AOC steps in it, asks why billionaires like Schultz don’t need to ‘work their way up’ before running for POTUS

(Image: screenshot)

Another day, another opportunity to school Rep. Alexandria Ocasio-Cortez.

The self-proclaimed Democratic socialist joined the growing choir of dissent against Starbucks founder Howard Schultz, who indicated earlier this week that he was mulling over a third-party run in the 2020 presidential election.

As Democrats have gone into a meltdown over the possibility, Ocasio-Cortez on Wednesday demanded to know why billionaires like the coffee chain’s former CEO don’t have to “work their way up” before running for president.

The freshman lawmaker appeared to be responding to a Daily Beast tweet from Tuesday reporting on an interview Schultz gave to CNBC Monday saying he could not run as a Democrat for president because he did not like Ocasio-Cortez’s 70-percent marginal tax rate idea.

“I respect the Democratic Party. I no longer feel affiliated because I don’t know their views represent the majority of Americans. I don’t think we want a 70 percent income tax in America,” he said.

The 29-year-old New York congresswoman tweeted her comments on Wednesday.

Her remarks drew a universal face-palm on Twitter.

The 65-year-old, with a net worth of $3.4 billion according to Forbes, stepped in as CEO of Starbucks in 1987, stepping down in June 2018 after expanding the Seattle, Washington-based company from 11 stores to more than 28,000 worldwide.

Schultz, the former owner of the Seattle SuperSonics,  grew up in a Brooklyn housing project and was the first in his family to go to college, graduating with a Bachelor of Arts degree from Northern Michigan University where he attended on a football scholarship.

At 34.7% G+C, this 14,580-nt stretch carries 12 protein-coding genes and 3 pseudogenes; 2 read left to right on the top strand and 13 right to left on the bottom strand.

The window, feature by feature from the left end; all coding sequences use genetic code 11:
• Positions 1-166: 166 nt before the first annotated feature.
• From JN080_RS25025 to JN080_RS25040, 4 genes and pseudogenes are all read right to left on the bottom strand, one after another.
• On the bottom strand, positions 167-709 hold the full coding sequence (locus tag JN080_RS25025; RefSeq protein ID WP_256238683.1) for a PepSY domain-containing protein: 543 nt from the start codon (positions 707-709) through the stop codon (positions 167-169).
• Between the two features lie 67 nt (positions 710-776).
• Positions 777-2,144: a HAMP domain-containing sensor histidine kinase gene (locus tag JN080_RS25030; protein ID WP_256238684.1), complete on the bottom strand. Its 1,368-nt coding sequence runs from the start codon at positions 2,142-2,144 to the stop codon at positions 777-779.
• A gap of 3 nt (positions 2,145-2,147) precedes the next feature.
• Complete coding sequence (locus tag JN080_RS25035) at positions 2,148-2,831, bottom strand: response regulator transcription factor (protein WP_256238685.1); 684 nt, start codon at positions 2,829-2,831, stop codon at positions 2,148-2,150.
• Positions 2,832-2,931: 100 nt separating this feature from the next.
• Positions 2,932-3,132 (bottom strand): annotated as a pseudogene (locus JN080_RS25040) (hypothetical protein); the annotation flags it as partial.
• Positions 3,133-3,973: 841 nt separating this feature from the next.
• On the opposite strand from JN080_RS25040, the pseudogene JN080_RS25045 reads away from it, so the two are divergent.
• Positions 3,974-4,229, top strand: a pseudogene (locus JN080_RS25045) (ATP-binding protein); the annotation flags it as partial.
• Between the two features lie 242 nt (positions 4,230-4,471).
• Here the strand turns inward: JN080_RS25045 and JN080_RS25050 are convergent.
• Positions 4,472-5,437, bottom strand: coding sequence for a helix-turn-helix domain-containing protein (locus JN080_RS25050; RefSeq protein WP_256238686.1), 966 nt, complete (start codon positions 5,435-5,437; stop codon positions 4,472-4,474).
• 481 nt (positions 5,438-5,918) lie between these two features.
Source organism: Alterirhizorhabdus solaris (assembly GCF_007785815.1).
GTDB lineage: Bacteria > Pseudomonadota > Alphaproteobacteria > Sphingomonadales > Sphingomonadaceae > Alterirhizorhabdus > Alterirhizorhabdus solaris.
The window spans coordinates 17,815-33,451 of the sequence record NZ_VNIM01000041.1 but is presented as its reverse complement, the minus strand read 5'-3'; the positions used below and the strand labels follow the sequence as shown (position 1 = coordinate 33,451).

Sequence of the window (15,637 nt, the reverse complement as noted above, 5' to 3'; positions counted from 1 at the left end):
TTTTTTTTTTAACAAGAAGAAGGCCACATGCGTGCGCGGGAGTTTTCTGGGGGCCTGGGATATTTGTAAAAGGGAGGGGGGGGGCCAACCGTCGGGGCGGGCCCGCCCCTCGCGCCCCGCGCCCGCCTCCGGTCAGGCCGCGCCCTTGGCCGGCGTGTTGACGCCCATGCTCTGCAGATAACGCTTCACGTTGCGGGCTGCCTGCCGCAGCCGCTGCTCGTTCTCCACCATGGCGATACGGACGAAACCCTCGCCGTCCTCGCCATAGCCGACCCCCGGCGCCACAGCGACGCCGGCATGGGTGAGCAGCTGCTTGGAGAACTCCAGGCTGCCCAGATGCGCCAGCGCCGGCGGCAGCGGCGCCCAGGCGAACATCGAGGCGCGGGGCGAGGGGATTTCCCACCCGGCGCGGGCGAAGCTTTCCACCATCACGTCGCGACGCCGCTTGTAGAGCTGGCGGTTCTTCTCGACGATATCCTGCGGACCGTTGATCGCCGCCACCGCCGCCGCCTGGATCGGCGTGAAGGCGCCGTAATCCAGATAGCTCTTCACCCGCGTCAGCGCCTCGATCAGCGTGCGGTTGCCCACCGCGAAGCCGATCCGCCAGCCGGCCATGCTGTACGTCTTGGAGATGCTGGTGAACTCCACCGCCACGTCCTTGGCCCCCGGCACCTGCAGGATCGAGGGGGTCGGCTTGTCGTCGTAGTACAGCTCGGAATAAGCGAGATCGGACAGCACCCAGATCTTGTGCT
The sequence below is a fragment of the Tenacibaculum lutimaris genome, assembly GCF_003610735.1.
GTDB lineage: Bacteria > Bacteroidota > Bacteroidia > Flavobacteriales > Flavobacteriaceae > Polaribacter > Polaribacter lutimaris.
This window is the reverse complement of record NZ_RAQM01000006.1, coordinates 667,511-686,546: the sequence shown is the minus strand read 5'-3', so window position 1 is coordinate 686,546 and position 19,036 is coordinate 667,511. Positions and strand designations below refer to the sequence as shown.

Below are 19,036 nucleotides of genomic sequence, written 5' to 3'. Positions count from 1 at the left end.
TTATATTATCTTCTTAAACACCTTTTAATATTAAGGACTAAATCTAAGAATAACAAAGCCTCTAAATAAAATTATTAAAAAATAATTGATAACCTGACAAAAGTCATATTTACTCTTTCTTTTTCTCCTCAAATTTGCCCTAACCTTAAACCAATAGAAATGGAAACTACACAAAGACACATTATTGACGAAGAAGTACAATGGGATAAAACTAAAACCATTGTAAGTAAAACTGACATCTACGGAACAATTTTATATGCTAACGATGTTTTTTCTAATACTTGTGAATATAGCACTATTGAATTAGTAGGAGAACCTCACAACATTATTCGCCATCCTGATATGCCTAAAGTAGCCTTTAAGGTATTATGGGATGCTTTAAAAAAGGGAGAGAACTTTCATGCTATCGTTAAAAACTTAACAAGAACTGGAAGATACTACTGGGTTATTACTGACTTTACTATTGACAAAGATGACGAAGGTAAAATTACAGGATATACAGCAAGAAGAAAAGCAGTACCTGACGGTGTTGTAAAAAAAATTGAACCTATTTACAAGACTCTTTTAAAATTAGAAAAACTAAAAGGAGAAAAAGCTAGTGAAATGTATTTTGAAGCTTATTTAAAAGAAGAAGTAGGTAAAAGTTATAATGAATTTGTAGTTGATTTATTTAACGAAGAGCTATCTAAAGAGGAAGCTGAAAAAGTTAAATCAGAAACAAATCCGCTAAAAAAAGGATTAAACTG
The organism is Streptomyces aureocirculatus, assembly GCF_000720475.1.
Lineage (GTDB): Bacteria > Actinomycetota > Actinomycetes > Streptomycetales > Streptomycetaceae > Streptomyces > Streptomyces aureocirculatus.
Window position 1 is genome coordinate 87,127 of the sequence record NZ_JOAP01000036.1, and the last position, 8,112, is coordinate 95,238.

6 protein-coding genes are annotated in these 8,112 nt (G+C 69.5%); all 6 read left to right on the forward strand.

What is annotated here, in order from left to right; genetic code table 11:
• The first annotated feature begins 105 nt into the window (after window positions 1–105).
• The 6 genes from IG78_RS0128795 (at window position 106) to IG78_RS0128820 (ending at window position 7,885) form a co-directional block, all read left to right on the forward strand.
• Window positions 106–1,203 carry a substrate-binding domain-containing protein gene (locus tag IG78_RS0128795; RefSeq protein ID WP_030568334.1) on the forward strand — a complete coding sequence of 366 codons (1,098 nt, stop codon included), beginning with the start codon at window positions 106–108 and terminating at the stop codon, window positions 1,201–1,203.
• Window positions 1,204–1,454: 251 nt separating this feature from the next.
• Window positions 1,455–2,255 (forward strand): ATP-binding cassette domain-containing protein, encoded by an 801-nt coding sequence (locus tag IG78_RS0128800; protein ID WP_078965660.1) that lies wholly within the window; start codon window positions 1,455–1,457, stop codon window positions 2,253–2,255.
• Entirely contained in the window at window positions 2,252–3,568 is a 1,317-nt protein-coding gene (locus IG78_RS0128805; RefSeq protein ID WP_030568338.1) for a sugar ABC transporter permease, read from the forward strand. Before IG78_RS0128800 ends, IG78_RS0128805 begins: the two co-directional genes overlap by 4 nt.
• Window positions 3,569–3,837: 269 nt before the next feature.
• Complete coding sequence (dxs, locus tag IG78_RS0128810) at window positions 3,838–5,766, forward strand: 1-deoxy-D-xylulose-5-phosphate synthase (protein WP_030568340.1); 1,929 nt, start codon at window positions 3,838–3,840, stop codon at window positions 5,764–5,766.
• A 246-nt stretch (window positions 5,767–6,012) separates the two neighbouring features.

“I came from the projects and took advantage of the promise of the country. I am living proof of the American Dream,” Schultz told CNBC.

Schultz worked for three years with Xerox Corporation before joining Starbucks in 1982 as director of operations and marketing, when the coffee chain only had four Starbucks stores.

Ocasio-Cortez found some who agreed with her view, claiming there are plenty of voices telling billionaires like Schultz to stay in their own lane.

But plenty of Twitter users called out Ocasio-Cortez and her clueless comments.

For many Twitter users, it was just another day with Ocasio-Cortez.

Frieda Powers

Senior Staff Writer
[email protected]

Originally from New York, Powers graduated from New York University and eventually made her way to sunny South Florida where she has been writing for the BizPacReview team since 2015.
Frieda Powers

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